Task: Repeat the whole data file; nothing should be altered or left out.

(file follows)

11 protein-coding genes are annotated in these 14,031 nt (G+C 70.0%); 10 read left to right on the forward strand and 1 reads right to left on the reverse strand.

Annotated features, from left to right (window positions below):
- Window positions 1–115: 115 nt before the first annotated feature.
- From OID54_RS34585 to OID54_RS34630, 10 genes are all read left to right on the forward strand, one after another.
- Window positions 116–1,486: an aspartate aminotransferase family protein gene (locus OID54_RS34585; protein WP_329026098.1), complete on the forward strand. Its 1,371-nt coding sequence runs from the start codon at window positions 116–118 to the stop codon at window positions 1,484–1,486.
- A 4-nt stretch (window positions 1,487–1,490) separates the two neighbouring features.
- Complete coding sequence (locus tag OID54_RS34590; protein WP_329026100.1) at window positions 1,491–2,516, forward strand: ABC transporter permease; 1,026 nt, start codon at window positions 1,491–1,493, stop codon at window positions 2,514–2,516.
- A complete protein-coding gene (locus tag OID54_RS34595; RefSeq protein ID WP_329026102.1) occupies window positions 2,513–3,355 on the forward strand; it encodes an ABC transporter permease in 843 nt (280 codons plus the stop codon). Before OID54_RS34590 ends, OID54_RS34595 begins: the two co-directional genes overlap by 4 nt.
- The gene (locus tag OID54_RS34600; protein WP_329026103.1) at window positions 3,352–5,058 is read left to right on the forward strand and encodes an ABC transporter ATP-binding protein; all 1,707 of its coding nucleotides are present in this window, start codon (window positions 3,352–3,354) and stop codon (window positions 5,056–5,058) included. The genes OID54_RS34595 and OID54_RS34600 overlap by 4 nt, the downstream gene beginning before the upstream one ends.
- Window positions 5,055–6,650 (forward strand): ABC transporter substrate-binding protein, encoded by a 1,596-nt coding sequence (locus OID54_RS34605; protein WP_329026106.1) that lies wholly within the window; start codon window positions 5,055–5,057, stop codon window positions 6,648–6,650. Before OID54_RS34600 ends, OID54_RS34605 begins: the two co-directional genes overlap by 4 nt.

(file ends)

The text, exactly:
11 protein-coding genes are annotated in these 14,031 nt (G+C 70.0%); 10 read left to right on the forward strand and 1 reads right to left on the reverse strand.

Annotated features, from left to right (window positions below):
- Window positions 1–115: 115 nt before the first annotated feature.
- From OID54_RS34585 to OID54_RS34630, 10 genes are all read left to right on the forward strand, one after another.
- Window positions 116–1,486: an aspartate aminotransferase family protein gene (locus OID54_RS34585; protein WP_329026098.1), complete on the forward strand. Its 1,371-nt coding sequence runs from the start codon at window positions 116–118 to the stop codon at window positions 1,484–1,486.
- A 4-nt stretch (window positions 1,487–1,490) separates the two neighbouring features.
- Complete coding sequence (locus tag OID54_RS34590; protein WP_329026100.1) at window positions 1,491–2,516, forward strand: ABC transporter permease; 1,026 nt, start codon at window positions 1,491–1,493, stop codon at window positions 2,514–2,516.
- A complete protein-coding gene (locus tag OID54_RS34595; RefSeq protein ID WP_329026102.1) occupies window positions 2,513–3,355 on the forward strand; it encodes an ABC transporter permease in 843 nt (280 codons plus the stop codon). Before OID54_RS34590 ends, OID54_RS34595 begins: the two co-directional genes overlap by 4 nt.
- The gene (locus tag OID54_RS34600; protein WP_329026103.1) at window positions 3,352–5,058 is read left to right on the forward strand and encodes an ABC transporter ATP-binding protein; all 1,707 of its coding nucleotides are present in this window, start codon (window positions 3,352–3,354) and stop codon (window positions 5,056–5,058) included. The genes OID54_RS34595 and OID54_RS34600 overlap by 4 nt, the downstream gene beginning before the upstream one ends.
- Window positions 5,055–6,650 (forward strand): ABC transporter substrate-binding protein, encoded by a 1,596-nt coding sequence (locus OID54_RS34605; protein WP_329026106.1) that lies wholly within the window; start codon window positions 5,055–5,057, stop codon window positions 6,648–6,650. Before OID54_RS34600 ends, OID54_RS34605 begins: the two co-directional genes overlap by 4 nt.